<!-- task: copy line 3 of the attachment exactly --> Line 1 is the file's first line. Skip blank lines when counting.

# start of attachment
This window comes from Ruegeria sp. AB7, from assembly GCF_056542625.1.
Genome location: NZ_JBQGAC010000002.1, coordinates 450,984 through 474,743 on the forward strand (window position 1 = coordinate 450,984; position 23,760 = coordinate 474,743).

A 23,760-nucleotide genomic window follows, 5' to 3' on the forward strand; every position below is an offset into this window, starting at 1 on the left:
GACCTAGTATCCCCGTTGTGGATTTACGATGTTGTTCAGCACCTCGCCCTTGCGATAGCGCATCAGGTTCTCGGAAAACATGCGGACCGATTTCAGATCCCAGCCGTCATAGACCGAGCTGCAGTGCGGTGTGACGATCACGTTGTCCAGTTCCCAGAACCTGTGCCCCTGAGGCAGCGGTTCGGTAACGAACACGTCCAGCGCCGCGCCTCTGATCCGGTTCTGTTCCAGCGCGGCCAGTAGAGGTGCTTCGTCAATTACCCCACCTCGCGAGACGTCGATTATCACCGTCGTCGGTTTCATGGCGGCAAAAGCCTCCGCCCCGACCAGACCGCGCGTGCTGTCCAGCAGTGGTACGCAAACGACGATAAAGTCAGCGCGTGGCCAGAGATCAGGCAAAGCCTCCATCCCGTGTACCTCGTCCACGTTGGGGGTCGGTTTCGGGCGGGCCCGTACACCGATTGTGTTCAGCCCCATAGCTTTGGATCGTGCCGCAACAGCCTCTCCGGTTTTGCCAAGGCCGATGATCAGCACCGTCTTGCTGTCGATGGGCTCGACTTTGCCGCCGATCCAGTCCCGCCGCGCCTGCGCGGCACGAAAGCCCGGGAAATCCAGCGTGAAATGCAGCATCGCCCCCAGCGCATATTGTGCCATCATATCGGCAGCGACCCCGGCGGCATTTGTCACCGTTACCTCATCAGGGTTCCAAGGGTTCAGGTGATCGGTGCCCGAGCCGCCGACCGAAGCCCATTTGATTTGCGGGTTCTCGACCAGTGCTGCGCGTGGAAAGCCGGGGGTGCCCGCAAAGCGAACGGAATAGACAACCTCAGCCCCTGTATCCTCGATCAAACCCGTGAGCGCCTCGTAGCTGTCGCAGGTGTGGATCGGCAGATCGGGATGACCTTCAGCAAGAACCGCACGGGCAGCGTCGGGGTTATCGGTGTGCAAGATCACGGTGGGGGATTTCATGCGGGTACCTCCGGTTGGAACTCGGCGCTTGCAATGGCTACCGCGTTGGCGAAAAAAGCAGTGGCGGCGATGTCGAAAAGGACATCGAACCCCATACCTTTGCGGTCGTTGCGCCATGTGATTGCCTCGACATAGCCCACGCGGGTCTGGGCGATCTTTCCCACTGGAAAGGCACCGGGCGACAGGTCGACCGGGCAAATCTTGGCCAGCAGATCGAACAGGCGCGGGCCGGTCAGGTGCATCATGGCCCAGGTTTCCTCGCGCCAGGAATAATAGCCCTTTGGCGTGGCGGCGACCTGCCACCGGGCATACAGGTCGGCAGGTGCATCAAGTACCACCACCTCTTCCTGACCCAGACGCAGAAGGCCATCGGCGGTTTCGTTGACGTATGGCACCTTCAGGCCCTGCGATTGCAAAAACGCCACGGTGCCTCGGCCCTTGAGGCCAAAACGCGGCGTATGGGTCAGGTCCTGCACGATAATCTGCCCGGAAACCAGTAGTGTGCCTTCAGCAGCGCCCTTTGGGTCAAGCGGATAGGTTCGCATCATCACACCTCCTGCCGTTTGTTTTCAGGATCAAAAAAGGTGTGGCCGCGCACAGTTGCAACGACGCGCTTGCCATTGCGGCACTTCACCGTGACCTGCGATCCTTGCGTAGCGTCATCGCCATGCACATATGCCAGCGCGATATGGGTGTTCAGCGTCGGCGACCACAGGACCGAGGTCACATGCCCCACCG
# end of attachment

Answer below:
A 23,760-nucleotide genomic window follows, 5' to 3' on the forward strand; every position below is an offset into this window, starting at 1 on the left: